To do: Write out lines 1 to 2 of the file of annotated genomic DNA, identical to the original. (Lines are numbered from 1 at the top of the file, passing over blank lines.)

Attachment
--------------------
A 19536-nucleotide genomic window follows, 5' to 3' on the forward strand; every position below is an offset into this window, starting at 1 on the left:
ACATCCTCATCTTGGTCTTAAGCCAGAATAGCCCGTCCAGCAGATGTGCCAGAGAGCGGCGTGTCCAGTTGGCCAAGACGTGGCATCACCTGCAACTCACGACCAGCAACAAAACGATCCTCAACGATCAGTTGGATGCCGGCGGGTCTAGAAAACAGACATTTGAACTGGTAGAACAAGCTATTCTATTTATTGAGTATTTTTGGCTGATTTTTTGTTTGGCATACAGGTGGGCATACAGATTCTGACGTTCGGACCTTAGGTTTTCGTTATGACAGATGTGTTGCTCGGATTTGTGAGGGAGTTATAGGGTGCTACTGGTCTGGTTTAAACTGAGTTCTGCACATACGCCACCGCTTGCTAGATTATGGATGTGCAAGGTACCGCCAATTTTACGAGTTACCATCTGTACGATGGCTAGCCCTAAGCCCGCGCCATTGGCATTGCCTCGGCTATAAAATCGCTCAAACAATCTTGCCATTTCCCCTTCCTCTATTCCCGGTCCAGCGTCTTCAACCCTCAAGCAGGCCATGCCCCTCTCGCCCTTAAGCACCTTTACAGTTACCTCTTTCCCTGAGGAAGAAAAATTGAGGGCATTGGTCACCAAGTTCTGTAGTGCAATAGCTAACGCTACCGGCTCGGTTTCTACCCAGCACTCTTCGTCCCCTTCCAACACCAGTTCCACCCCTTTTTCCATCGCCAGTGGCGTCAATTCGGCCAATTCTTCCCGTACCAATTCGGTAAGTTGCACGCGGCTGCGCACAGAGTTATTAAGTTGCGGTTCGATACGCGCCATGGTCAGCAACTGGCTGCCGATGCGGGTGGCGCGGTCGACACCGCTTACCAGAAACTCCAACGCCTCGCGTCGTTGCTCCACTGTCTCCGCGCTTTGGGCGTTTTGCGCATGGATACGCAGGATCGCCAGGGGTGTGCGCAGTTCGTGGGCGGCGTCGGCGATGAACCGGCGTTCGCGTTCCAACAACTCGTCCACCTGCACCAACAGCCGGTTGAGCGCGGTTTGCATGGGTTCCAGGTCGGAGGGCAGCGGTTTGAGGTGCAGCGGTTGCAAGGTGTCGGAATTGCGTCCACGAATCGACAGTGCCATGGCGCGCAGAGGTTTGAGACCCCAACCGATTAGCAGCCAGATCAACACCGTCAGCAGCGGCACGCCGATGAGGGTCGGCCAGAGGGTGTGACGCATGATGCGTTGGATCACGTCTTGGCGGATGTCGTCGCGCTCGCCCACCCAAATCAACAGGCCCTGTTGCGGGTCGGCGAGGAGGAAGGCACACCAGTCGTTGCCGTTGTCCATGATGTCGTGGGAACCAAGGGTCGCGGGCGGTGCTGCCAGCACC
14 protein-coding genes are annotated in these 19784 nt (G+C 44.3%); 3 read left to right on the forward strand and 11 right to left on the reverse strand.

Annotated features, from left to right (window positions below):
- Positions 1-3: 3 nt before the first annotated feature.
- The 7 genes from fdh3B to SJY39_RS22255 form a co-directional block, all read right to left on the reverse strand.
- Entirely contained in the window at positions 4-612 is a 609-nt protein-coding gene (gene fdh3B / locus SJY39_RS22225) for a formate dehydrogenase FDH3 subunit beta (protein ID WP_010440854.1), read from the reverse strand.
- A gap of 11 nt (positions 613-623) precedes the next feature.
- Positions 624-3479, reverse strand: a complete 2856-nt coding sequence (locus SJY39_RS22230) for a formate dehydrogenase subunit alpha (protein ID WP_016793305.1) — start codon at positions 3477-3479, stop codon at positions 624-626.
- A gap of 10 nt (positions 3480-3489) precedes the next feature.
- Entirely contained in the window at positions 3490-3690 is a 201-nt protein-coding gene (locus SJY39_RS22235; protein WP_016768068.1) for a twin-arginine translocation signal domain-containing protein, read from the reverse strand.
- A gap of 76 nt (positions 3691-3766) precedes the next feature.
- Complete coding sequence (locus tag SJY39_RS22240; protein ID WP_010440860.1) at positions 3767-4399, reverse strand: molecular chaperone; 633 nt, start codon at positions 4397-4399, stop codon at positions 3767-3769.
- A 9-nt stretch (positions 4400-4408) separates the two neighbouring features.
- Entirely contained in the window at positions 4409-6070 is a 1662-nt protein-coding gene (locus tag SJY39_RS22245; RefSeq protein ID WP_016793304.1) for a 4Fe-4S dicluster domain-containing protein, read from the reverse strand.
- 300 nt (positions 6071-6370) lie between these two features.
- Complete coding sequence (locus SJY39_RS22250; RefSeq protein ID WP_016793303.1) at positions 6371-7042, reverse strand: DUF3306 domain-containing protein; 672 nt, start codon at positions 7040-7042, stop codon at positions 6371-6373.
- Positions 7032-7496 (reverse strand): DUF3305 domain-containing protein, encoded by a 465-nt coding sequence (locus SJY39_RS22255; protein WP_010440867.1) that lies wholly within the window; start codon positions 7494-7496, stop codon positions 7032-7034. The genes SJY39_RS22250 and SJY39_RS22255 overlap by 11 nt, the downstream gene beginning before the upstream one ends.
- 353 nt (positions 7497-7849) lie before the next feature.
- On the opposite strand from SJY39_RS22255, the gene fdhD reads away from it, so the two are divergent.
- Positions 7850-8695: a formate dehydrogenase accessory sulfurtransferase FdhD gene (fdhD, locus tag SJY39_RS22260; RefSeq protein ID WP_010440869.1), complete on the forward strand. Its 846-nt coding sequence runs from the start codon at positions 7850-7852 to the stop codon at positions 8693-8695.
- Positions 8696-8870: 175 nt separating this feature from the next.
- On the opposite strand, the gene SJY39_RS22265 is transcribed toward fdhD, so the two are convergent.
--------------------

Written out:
A 19536-nucleotide genomic window follows, 5' to 3' on the forward strand; every position below is an offset into this window, starting at 1 on the left:
ACATCCTCATCTTGGTCTTAAGCCAGAATAGCCCGTCCAGCAGATGTGCCAGAGAGCGGCGTGTCCAGTTGGCCAAGACGTGGCATCACCTGCAACTCACGACCAGCAACAAAACGATCCTCAACGATCAGTTGGATGCCGGCGGGTCTAGAAAACAGACATTTGAACTGGTAGAACAAGCTATTCTATTTATTGAGTATTTTTGGCTGATTTTTTGTTTGGCATACAGGTGGGCATACAGATTCTGACGTTCGGACCTTAGGTTTTCGTTATGACAGATGTGTTGCTCGGATTTGTGAGGGAGTTATAGGGTGCTACTGGTCTGGTTTAAACTGAGTTCTGCACATACGCCACCGCTTGCTAGATTATGGATGTGCAAGGTACCGCCAATTTTACGAGTTACCATCTGTACGATGGCTAGCCCTAAGCCCGCGCCATTGGCATTGCCTCGGCTATAAAATCGCTCAAACAATCTTGCCATTTCCCCTTCCTCTATTCCCGGTCCAGCGTCTTCAACCCTCAAGCAGGCCATGCCCCTCTCGCCCTTAAGCACCTTTACAGTTACCTCTTTCCCTGAGGAAGAAAAATTGAGGGCATTGGTCACCAAGTTCTGTAGTGCAATAGCTAACGCTACCGGCTCGGTTTCTACCCAGCACTCTTCGTCCCCTTCCAACACCAGTTCCACCCCTTTTTCCATCGCCAGTGGCGTCAATTCGGCCAATTCTTCCCGTACCAATTCGGTAAGTTGCACGCGGCTGCGCACAGAGTTATTAAGTTGCGGTTCGATACGCGCCATGGTCAGCAACTGGCTGCCGATGCGGGTGGCGCGGTCGACACCGCTTACCAGAAACTCCAACGCCTCGCGTCGTTGCTCCACTGTCTCCGCGCTTTGGGCGTTTTGCGCATGGATACGCAGGATCGCCAGGGGTGTGCGCAGTTCGTGGGCGGCGTCGGCGATGAACCGGCGTTCGCGTTCCAACAACTCGTCCACCTGCACCAACAGCCGGTTGAGCGCGGTTTGCATGGGTTCCAGGTCGGAGGGCAGCGGTTTGAGGTGCAGCGGTTGCAAGGTGTCGGAATTGCGTCCACGAATCGACAGTGCCATGGCGCGCAGAGGTTTGAGACCCCAACCGATTAGCAGCCAGATCAACACCGTCAGCAGCGGCACGCCGATGAGGGTCGGCCAGAGGGTGTGACGCATGATGCGTTGGATCACGTCTTGGCGGATGTCGTCGCGCTCGCCCACCCAAATCAACAGGCCCTGTTGCGGGTCGGCGAGGAGGAAGGCACACCAGTCGTTGCCGTTGTCCATGATGTCGTGGGAACCAAGGGTCGCGGGCGGTGCTGCCAGCACC